Tottenham Hotspur’s 2017/18 season so far is best summed up with one word in my opinion – peculiar.

While watching Spurs over the past few months there seems almost a deflated aura about them, a lack of assertiveness, urgency or the killer-like instincts we have all come to associate with the north Londoners.

An appearance of a weakened Tottenham team unity to that of only 12 months ago, an absence of belonging or the self-belief that brimmed White Hart Lane.

The temporary home of Wembley Stadium certainly has a part to play, but there also appears, from the outside, to be fractures forming in a once harmonious set up.

One large contributing factor in that is, of course, the endless enigma of Danny Rose.

It is clear to see the 27-year-old’s motives, which were made crystal clear during his summer meltdown, however the reasoning behind those are difficult to comprehend, if money is taken out of the equation.

The Tottenham left-back’s stature at what could be on course to become a European superpower, given the infrastructure, personnel and evolution currently being pieced together, was almost insurmountable.

Adoration from those who lined the stands of White Hart Lane, and even those who did not, was plentiful, and a path to success was emerging ever more gradually as time went on.

However, Tottenham defender Rose saw fit to abandon those who had offered him a seat at the top table in hope of a search for more tangible rewards.

Due to the Leeds United academy graduate’s actions his employers now find themselves in somewhat of a predicament; a choice, either way, that brings both positive aspects, as well as negative in abundance.

But there should only be one winner, and that is for Tottenham, Daniel Levy and Mauricio Pochettino to cut their losses with the want-away troublemaker in January, in the hope of salvaging some of the uninfected qualities that the defender is yet to tarnish.

There is little surprise that following the Englishman’s comments, media frenzies continued to flourish surrounding the future of those who had taken the club to a different level, and continue to do so today.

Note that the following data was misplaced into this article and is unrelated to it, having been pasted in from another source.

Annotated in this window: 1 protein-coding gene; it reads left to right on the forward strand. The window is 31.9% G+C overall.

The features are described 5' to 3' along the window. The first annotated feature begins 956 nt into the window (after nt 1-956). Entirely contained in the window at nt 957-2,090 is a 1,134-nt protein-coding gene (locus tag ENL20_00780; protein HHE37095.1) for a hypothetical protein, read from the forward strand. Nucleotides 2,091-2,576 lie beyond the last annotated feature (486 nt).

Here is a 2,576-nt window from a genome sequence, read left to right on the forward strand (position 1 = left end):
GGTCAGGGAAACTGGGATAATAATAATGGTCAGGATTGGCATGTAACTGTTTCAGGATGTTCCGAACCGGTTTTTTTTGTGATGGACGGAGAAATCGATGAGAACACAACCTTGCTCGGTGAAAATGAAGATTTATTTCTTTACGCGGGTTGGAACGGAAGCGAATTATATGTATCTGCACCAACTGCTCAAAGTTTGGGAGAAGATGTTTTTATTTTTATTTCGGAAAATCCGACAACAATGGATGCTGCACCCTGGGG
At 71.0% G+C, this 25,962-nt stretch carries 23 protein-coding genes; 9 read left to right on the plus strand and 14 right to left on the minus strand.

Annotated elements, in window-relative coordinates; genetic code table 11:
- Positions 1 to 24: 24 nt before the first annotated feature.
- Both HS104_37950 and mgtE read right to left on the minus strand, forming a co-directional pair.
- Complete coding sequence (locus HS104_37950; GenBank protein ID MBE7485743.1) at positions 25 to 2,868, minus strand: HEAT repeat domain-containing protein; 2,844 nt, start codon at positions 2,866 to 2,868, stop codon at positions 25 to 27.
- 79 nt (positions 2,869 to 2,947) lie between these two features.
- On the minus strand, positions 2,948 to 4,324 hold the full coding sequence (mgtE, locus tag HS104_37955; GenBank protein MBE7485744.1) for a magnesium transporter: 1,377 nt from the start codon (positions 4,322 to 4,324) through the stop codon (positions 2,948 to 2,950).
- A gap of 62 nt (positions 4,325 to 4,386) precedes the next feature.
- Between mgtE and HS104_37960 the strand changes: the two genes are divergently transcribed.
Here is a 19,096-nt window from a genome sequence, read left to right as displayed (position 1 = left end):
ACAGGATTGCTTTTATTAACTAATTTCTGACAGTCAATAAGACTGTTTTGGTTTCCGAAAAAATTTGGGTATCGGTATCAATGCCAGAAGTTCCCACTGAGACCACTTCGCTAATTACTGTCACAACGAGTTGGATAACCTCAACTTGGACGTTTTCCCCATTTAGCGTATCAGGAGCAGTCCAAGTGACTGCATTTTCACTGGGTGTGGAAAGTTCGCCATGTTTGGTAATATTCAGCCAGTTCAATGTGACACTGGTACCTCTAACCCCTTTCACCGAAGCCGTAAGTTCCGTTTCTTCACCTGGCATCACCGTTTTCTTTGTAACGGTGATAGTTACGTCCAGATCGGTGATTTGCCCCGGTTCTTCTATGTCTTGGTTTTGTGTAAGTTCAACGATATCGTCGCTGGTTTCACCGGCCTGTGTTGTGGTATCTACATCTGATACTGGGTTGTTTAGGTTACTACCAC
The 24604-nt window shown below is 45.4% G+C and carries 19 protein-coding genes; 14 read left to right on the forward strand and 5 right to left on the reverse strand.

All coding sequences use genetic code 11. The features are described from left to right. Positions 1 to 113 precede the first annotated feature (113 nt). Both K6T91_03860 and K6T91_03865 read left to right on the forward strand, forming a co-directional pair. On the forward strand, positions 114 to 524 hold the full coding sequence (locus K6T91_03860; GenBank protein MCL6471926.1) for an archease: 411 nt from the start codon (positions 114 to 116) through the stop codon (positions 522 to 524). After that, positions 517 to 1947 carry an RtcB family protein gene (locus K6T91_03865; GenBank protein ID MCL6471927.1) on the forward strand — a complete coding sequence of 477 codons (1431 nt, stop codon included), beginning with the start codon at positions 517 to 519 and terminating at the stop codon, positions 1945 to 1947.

It is not uncommon knowledge that the Lilywhites’ salaries are not of those of the oil-rich, and the mercenaries, like Rose, who see that as the pinnacle of success have no place in a club like Tottenham.


  1. Mr Owens, Danny rose is 27 and in his prime. is it a crime to want to win trophies in said prime and fatten his bank account as well? If achieving that can’t be seen as a pinnacle of success don’t know what can. I have the feeling you’d do the same if there was a chance of a better job somewhere and you where closer to the end of your career than the beginning.

  2. He basically said if we want to be regularly competing for top honours we need to be paying the same sort of wages to attract and keep players as those clubs already winning said honours and buying up said top players. His timing was poor but he said what everyone else was saying, has since apologised and got on with his job with no suggestion that it has disrupted the harmony of the squad in any way. Meanwhile the club are in the process of restructuring the wage bill, which can only be started by Harry Kane who sets the benchmark for everyone else. Once Harry signs his new contract Toby and Eriksen will quickly sign their new contracts.Likewise Danny will be offered a new contract at which point he will decide wether to take it or leave it and move on, like everyone else. A fresh round of contracts now is likely more important than bringing in some big star in January and will put us in good stead moving forward into the summer window and the new stadium. If we were to buy someone now i would go with young players like Malcolm or Sessegnon with a view to loaning them back til the end of the season. Our squad is currently good enough to see out the season especially with players coming back from injuries and its no secret the club want a marquee signing in the summer to take us into the new stadium


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